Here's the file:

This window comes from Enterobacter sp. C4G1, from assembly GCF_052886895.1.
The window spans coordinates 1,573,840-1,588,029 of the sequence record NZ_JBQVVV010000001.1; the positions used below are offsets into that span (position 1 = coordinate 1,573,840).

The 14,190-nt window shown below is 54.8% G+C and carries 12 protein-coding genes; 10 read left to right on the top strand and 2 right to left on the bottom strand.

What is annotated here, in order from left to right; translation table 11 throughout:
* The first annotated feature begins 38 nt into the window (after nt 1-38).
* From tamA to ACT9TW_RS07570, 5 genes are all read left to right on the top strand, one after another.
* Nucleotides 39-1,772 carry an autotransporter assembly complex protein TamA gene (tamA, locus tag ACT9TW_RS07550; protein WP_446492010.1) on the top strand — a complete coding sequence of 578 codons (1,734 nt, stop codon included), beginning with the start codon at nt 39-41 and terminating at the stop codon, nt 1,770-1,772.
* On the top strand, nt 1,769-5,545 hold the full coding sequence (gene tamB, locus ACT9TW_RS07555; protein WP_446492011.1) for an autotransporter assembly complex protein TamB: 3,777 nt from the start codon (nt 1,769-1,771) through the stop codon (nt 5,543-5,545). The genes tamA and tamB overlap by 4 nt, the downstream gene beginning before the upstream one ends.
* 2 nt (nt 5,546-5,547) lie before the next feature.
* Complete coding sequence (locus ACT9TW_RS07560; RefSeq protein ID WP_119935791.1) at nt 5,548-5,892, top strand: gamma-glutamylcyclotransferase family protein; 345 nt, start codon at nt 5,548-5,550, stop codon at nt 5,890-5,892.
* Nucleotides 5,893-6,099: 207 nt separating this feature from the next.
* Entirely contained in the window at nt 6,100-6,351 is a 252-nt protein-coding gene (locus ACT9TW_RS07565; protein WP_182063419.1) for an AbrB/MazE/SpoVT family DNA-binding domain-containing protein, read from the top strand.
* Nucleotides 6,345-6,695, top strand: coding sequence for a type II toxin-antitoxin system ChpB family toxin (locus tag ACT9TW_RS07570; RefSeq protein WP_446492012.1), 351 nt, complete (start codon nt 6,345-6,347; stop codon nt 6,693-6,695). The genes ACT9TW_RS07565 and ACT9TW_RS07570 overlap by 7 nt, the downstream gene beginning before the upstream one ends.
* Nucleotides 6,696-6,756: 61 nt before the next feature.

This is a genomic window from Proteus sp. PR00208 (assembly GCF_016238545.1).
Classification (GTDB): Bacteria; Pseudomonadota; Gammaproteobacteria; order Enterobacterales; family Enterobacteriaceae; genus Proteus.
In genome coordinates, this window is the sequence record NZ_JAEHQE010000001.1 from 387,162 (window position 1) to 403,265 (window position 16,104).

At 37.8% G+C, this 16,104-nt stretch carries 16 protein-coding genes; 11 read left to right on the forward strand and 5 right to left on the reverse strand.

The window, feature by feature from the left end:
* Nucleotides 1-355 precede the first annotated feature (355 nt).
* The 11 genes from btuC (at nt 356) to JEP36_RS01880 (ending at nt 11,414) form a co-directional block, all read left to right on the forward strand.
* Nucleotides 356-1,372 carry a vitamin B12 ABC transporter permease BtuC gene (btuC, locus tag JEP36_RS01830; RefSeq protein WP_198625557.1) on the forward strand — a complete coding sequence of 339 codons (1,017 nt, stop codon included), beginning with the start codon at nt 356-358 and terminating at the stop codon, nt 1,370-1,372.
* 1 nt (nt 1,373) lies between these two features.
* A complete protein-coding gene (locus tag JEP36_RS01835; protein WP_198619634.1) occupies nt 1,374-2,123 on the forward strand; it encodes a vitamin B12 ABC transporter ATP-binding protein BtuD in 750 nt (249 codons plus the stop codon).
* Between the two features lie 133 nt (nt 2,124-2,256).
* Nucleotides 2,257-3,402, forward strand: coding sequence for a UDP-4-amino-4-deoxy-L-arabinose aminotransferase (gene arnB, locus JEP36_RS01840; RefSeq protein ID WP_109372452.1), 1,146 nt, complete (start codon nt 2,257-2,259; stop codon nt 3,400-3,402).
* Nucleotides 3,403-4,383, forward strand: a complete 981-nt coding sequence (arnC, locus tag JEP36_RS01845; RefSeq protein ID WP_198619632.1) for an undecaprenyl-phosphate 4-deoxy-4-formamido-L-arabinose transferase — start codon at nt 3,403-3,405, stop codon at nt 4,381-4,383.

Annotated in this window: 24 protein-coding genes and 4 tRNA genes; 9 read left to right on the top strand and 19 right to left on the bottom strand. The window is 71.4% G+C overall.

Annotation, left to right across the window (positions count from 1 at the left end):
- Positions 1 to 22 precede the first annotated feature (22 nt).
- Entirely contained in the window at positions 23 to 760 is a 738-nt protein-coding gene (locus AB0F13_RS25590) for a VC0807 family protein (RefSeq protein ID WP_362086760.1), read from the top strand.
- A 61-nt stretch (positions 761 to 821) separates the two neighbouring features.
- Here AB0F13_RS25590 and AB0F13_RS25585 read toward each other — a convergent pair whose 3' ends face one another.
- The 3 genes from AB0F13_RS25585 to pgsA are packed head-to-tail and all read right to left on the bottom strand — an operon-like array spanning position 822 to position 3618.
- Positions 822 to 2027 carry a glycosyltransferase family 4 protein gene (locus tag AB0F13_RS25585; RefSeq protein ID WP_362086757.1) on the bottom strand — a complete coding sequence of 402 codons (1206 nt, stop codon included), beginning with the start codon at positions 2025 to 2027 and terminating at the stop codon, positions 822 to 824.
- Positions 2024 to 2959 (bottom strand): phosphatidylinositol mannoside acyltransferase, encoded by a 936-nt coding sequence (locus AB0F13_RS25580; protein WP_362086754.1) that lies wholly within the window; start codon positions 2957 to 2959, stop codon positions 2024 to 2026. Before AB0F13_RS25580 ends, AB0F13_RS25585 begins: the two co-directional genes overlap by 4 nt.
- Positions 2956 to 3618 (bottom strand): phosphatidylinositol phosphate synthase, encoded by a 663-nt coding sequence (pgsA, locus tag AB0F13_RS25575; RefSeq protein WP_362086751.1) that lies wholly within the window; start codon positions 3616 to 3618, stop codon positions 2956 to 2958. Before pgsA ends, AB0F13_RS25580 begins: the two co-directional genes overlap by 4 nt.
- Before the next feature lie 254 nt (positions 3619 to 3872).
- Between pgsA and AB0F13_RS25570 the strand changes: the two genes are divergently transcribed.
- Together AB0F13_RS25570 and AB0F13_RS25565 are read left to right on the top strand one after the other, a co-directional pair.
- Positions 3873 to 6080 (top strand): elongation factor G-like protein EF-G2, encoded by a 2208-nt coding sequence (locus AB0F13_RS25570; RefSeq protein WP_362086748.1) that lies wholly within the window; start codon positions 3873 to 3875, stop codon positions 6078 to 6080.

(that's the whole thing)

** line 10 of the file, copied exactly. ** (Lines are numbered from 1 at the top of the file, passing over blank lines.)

* Complete coding sequence (locus ACT9TW_RS07560; RefSeq protein ID WP_119935791.1) at nt 5,548-5,892, top strand: gamma-glutamylcyclotransferase family protein; 345 nt, start codon at nt 5,548-5,550, stop codon at nt 5,890-5,892.